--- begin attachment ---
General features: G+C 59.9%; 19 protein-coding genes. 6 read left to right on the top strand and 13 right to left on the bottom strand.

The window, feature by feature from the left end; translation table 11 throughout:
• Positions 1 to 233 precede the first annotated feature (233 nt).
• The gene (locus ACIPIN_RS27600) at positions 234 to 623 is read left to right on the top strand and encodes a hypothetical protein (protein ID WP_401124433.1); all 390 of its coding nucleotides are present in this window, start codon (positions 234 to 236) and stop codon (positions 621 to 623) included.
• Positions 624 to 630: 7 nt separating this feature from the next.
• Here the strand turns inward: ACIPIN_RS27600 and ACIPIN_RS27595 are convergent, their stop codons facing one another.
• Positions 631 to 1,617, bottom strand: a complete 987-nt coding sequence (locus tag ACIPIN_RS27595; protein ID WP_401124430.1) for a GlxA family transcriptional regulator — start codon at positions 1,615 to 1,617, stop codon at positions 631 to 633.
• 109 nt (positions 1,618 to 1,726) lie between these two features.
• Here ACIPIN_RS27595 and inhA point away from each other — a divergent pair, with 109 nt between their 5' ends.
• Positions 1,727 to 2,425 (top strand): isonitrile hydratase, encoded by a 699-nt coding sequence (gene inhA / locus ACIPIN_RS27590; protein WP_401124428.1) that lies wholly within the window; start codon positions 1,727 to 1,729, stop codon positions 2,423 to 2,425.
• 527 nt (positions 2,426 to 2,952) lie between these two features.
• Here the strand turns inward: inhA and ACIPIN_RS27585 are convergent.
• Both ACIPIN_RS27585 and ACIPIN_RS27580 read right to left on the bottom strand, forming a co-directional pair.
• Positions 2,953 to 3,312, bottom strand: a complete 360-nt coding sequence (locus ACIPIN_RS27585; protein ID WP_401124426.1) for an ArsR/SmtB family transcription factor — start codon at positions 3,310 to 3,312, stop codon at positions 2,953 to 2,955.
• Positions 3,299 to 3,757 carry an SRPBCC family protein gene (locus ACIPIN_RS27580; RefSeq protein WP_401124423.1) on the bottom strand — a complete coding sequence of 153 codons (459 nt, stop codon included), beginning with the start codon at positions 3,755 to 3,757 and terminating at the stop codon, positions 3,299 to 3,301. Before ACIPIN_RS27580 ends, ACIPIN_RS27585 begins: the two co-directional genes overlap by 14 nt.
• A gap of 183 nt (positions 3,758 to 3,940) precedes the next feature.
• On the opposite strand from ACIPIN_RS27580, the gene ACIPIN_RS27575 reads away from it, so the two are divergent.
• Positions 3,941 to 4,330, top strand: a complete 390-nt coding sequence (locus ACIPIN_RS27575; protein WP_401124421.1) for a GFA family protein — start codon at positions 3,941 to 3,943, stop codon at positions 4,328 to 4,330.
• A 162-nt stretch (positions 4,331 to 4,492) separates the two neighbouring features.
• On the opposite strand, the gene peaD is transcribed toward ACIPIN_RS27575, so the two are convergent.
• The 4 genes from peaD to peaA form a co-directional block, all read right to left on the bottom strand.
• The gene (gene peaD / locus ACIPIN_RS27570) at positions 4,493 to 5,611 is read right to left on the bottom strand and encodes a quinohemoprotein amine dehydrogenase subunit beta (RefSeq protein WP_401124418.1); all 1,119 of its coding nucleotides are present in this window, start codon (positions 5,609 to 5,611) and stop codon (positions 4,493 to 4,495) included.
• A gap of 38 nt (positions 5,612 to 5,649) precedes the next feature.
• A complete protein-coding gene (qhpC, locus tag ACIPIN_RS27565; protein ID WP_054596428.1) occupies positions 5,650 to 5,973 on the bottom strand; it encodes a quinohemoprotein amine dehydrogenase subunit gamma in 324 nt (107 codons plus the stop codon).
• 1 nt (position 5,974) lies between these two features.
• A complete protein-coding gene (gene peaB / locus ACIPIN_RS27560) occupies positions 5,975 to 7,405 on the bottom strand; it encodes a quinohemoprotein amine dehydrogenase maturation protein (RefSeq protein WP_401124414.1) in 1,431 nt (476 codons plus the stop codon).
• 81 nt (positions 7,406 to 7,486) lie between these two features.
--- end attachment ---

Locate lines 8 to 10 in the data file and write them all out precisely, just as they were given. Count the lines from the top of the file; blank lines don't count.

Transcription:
• 109 nt (positions 1,618 to 1,726) lie between these two features.
• Here ACIPIN_RS27595 and inhA point away from each other — a divergent pair, with 109 nt between their 5' ends.
• Positions 1,727 to 2,425 (top strand): isonitrile hydratase, encoded by a 699-nt coding sequence (gene inhA / locus ACIPIN_RS27590; protein WP_401124428.1) that lies wholly within the window; start codon positions 1,727 to 1,729, stop codon positions 2,423 to 2,425.